• Make sure everyone in the home understands the sound of the smoke alarm and knows how to respond.

  • Follow manufacturer’s instructions for cleaning to keep smoke alarms working well. The instructions are included in the package or can be found on the internet.

  • Smoke alarms with non-replaceable 10-year batteries are designed to remain effective for up to 10 years. If the alarm chirps, warning that the battery is low, replace the entire smoke alarm right away.

  • Smoke alarms with any other type of battery need a new battery at least once a year. If that alarm chirps, warning the battery is low, replace the battery right away.

  • When replacing a battery, follow manufacturer’s list of batteries on the back of the alarm or manufacturer’s instructions. Manufacturer’s instructions are specific to the batteries (brand and model) that must be used. The smoke alarm may not work properly if a different kind of battery is used.

About Carbon Monoxide

What is carbon monoxide?

Carbon monoxide gas is a simple molecule: one part carbon and one part oxygen. Carbon monoxide comes when carbon fuel—like wood, gasoline, coal, propane, natural gas, and heating oil—fails to burn completely.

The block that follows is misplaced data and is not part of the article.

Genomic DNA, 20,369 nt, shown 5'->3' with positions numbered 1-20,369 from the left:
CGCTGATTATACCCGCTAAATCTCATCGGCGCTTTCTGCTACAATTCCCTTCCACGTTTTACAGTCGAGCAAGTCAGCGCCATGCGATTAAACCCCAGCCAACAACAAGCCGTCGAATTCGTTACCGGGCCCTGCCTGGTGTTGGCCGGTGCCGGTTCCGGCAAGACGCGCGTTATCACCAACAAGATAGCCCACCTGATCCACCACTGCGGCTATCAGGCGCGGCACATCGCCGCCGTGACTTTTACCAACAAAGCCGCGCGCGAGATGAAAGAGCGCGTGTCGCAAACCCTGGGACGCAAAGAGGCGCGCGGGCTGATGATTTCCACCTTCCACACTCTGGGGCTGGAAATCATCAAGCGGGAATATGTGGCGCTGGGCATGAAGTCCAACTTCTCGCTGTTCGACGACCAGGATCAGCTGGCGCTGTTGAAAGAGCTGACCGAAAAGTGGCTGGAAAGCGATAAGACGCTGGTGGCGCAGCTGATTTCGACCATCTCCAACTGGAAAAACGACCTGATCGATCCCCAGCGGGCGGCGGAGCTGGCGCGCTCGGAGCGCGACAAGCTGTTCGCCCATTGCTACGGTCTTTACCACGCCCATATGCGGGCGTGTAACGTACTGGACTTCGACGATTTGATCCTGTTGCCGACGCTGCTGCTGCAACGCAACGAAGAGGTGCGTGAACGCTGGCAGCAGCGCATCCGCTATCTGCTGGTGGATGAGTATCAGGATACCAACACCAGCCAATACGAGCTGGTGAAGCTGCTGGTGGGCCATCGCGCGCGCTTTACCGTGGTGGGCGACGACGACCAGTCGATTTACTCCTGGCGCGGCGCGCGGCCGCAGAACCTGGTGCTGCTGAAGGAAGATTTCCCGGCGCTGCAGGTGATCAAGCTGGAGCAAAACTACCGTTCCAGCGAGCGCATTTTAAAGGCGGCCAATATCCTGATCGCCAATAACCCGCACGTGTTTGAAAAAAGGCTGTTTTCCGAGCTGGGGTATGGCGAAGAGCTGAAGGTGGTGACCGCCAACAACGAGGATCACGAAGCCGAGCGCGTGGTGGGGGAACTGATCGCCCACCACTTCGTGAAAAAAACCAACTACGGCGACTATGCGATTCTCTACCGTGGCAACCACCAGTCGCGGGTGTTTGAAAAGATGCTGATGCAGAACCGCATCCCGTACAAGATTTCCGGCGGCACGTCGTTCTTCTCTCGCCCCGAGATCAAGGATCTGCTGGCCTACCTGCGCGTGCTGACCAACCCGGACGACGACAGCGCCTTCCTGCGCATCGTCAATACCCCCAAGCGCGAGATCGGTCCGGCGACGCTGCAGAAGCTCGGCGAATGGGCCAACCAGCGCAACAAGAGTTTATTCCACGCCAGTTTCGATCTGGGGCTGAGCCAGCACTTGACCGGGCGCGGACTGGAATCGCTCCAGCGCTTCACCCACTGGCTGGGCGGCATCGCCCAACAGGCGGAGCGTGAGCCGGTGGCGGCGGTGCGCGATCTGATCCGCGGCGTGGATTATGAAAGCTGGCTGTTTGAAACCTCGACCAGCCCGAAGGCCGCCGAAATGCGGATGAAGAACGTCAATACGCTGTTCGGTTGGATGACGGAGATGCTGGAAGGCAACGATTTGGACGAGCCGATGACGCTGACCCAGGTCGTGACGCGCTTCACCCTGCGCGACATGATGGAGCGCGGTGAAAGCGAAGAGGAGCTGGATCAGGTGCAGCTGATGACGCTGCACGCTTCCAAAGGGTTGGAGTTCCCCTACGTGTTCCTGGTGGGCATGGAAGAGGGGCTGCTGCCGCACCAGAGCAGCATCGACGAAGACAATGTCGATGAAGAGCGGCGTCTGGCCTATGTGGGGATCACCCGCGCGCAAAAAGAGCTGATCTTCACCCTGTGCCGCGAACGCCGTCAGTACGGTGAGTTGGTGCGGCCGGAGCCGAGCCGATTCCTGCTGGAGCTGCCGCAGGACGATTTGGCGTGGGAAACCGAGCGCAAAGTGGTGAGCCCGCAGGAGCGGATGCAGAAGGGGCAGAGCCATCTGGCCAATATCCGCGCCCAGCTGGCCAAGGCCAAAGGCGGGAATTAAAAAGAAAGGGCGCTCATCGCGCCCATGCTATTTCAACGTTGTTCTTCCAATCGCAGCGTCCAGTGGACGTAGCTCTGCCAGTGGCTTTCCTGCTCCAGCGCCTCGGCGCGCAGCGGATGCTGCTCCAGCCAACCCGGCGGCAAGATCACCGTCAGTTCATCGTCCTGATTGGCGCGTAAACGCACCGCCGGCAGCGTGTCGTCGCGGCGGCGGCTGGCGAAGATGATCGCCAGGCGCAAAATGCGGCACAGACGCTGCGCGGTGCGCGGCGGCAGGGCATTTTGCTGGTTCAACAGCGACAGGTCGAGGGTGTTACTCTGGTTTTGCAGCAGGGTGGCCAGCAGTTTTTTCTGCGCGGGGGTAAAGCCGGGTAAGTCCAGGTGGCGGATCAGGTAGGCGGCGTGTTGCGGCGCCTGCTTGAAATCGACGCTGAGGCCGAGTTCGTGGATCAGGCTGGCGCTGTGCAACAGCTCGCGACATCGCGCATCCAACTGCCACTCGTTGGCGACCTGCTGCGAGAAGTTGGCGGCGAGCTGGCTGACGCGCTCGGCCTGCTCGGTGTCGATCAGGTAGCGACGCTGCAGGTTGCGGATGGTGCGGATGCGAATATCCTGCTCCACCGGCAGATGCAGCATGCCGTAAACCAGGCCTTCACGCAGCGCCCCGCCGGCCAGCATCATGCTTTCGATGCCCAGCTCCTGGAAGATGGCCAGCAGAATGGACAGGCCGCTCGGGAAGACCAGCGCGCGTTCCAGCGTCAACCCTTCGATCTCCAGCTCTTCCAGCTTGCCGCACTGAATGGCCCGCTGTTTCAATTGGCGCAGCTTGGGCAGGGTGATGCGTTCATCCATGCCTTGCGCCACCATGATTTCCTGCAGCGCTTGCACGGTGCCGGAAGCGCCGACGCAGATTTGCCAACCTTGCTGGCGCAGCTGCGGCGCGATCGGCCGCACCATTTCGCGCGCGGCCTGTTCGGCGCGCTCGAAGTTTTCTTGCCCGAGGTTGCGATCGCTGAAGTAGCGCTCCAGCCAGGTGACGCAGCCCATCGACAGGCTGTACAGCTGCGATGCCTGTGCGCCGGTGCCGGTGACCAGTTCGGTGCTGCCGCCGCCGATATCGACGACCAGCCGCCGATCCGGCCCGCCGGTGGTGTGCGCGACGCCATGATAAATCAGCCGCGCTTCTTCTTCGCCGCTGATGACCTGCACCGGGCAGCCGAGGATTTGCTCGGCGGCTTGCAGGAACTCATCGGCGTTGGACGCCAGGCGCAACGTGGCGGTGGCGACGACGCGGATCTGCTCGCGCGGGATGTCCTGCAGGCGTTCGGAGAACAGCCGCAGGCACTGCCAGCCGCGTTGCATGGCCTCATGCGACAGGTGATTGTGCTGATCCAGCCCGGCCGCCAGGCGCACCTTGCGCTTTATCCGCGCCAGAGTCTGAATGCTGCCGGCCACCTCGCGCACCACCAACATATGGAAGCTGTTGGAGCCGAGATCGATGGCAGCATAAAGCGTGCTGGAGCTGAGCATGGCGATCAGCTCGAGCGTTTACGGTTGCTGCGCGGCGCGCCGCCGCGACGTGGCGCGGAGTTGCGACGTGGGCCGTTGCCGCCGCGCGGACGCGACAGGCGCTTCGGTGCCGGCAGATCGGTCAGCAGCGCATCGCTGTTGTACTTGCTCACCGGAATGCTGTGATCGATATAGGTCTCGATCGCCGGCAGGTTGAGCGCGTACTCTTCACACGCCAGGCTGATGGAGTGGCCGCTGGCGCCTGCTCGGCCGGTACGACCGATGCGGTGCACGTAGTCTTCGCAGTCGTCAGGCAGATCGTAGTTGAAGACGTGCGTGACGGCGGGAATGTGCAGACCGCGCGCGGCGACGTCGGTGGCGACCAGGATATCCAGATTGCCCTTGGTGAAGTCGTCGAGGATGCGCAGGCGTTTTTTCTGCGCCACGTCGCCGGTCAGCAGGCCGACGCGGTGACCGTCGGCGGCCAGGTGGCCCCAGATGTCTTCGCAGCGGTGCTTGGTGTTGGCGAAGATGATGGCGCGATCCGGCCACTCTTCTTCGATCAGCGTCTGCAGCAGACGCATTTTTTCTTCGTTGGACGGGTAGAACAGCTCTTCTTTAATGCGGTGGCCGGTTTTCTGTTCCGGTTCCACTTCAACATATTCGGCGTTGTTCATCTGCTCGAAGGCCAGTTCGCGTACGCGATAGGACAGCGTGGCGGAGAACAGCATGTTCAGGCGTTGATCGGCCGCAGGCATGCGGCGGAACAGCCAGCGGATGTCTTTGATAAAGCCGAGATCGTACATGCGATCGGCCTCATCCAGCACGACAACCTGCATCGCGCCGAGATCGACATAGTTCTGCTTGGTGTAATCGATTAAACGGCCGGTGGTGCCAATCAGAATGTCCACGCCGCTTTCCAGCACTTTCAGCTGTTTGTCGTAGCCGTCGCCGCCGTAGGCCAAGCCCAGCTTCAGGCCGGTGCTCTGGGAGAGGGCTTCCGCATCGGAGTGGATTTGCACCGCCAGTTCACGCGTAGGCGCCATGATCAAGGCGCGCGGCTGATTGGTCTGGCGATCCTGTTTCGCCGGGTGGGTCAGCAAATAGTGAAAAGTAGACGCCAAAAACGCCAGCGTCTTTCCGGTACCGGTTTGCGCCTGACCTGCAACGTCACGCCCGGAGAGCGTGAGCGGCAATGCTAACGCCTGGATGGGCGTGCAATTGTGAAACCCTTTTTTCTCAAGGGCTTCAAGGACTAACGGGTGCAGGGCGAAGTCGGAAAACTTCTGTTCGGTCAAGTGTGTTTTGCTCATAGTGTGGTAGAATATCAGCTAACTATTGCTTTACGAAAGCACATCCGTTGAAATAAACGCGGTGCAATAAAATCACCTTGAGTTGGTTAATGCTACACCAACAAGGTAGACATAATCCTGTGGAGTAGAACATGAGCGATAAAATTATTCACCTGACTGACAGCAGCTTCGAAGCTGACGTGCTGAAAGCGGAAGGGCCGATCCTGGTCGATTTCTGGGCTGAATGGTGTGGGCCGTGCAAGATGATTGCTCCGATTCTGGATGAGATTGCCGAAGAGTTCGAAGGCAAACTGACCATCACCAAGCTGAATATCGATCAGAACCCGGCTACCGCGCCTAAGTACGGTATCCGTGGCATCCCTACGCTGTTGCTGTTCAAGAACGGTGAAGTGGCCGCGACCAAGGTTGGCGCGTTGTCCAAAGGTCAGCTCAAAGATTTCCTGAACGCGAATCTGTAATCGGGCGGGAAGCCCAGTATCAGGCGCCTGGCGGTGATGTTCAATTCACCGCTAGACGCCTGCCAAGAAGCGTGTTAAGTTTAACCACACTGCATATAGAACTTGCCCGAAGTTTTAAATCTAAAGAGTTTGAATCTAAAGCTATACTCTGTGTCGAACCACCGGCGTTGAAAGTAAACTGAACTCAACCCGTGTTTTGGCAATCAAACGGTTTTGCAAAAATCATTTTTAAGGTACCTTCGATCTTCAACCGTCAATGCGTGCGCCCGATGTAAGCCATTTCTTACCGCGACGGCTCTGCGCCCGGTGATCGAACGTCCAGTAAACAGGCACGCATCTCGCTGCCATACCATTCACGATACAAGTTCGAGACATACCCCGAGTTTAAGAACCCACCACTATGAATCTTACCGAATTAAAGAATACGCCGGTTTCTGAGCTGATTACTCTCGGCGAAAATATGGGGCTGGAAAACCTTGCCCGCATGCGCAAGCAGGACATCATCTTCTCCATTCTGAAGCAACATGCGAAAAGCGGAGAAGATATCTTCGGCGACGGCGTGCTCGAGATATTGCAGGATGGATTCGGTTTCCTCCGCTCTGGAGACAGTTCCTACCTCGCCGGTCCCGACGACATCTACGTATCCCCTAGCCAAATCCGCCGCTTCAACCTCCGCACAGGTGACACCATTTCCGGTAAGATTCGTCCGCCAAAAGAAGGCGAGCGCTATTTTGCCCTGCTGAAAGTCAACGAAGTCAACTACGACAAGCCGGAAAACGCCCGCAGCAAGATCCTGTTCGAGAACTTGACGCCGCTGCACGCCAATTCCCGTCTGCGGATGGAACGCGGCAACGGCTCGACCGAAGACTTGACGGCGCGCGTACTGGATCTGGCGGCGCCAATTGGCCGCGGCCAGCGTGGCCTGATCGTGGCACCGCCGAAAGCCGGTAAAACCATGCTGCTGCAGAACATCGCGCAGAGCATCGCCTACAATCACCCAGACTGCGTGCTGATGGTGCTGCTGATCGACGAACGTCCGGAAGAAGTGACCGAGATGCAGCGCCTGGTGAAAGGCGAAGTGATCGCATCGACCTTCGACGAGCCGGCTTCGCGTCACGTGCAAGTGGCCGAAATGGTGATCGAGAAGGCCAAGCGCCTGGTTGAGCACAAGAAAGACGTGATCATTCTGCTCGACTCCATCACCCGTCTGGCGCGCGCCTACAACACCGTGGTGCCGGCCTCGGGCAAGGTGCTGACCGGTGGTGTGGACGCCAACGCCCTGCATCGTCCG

These energy sources aren’t dangerous when you burn them in an open area with plenty of ventilation. But carbon monoxide is hazardous in confined spaces—like basements, kitchens, garages, or campers.

Carbon monoxide is hard to detect without a sensor, which is one of the reasons it’s so dangerous.

Why is carbon monoxide dangerous?

Carbon monoxide is deadly because it binds with your red blood cells and

starves your body of oxygen after passing into your lungs.

These are the early symptoms of carbon monoxide poisoning:

  • Headache

  • Nausea

  • Vomiting

  • Dizziness

  • Shortness of breath

  • Fatigue

Perhaps most troubling is the similarity to cold or flu-like symptoms that are

easy to ignore—shortness of breath, nausea, and mild headaches. Disorientation

and unconsciousness can occur when levels of carbon monoxide reach 150 parts per million (ppm).2

Eventually, the symptoms turn lethal without treatment. Carbon monoxide is the second leading cause of poisoning in the US

For more information please follow the link below:

Carbon Monoxide Detector Locatioons.jpg